More importantly, not everyone that enters your marketing funnel goes through the entire buyer’s journey. In fact, 79% of your leads never make a purchase.
Custom attribution model
Custom attribution model or algorithmic attribution model is quickly gaining popularity among businesses.
As its name suggests, this model is tailored specifically for your business based on your buyer persona, buyer’s journey, and data from the marketing campaigns you’ve launched.
With this model you have more control over how you credit points to each touchpoint based on how much it influences your customers to convert.
How to choose & build an effective marketing attribution model
1. Audit all your marketing efforts
Conducting an audit of all your marketing channels and campaigns gives you a clearer picture of how many touchpoints spread across your sales funnels. It also helps you and your team decide whether building a custom attribution model will be the best option for your business.
Building a marketing attribution model from scratch, after all, requires a significant amount of resources. So, you want to make sure that it will be worth your investment.
Build a custom attribution model if you:
- Have a big marketing team/access to more resources
- Use multiple online and offline marketing channels
- Previously tried one or more standard marketing attribution models without success
- Need to provide stakeholders with a more comprehensive report on how each touchpoint influences your sales and their ROI
2. Set clear goals
Once you’ve determined that a custom marketing attribution model is the best option for your business, you need to choose the main goal for creating one.
Having a clear and specific goal will guide your marketing team to identify which datasets to analyze and use as references in building your attribution model.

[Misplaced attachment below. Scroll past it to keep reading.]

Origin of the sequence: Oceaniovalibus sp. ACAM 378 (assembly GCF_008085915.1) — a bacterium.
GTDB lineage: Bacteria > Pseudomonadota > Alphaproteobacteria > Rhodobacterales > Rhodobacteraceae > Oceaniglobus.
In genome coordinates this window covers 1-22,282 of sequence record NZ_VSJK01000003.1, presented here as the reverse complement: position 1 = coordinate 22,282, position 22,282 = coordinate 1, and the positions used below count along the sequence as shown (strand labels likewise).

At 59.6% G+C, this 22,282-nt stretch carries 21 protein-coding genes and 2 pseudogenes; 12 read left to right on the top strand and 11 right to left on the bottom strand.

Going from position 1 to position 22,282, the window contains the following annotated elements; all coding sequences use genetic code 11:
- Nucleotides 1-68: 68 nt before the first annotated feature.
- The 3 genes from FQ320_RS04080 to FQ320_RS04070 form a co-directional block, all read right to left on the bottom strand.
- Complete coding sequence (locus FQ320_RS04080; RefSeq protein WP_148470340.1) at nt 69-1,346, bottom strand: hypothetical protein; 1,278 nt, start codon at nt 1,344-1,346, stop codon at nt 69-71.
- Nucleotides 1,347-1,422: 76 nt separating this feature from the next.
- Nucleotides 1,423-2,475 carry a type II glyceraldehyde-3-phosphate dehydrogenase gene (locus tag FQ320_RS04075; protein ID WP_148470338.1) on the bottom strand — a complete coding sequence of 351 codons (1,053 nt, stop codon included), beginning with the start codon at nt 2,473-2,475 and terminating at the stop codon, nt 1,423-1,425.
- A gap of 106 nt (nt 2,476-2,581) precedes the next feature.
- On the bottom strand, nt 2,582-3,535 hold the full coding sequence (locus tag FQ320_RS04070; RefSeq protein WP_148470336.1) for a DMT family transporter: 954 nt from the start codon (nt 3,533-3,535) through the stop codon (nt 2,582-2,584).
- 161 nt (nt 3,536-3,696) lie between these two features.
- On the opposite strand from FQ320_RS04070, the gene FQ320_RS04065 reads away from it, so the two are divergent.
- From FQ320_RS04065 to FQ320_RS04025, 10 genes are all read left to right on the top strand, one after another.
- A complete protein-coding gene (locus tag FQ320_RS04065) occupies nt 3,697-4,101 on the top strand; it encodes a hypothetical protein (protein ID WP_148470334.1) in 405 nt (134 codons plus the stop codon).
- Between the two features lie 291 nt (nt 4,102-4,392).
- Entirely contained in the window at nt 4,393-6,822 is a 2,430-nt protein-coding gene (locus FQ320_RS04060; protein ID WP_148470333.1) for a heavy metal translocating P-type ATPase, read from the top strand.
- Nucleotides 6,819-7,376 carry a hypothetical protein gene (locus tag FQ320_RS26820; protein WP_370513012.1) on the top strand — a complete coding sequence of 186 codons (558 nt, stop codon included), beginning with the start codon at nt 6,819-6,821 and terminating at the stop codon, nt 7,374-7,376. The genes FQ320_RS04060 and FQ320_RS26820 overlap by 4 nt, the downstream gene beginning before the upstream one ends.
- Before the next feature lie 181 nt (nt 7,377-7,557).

Setting a clear goal will also help your team establish the metrics they’ll use as benchmarks to determine whether or not you’d need any adjustments so you can reach the goals.
3. Map your customer journey
Your customer journey serves as the roadmap of your entire attribution model because it helps you identify the specific marketing channels you’ll be monitoring.
Use your customer journey map to categorize each touchpoint based on its impact on your customer’s buying decisions, then distribute the points accordingly.
4. Incorporate lead scoring
Lead scoring is the process of identifying which of your leads will most likely convert into customers.
This is crucial because once you identify your “hot” leads, you can then identify common touchpoints that resulted in conversion and include these into your custom attribution model.
5. Invest in the right tools
Tracking and monitoring the data for each touchpoint manually can be extremely tedious and time-consuming. Not to mention that it’s going to be prone to errors.
Investing in a unified CRM like Insightly makes it easier to track and automate your custom attribution model. It also enables you to collect data across multiple marketing channels in your buyer’s journey and create dashboards and visual reports of all key performance metrics.
6. Customize your attribution report
If you’re going to build an attribution model for your business from scratch, you’ll also need to customize sales reports in your CRM.
Insightly’s advanced reporting features enable you to create a custom report based on the selected touchpoints and the specific values you’ve established.
It also allows you to schedule when these reports will be generated and automatically shared with your team. These regular reports will help you to monitor, evaluate, and make adjustments to your custom attribution model and keep you and your team on track with your goals.
Implementing a marketing attribution model—standard or customized—takes a lot of time and effort. But it’s going to be worth it in the long-term.
For starters, a marketing attribution model helps you and your team to identify top performing channels and focus on them, instead of worrying about ROI every time you launch a new campaign.
Ultimately, marketing attribution models allow you to maximize your marketing budget, improve your customer engagement, and generate more revenue and scale.
Of course, having a marketing attribution model isn’t foolproof, especially if you’re using one that you’ve built from the ground up. So, test regularly, use data to adjust your attribution model, and keep your goals in mind.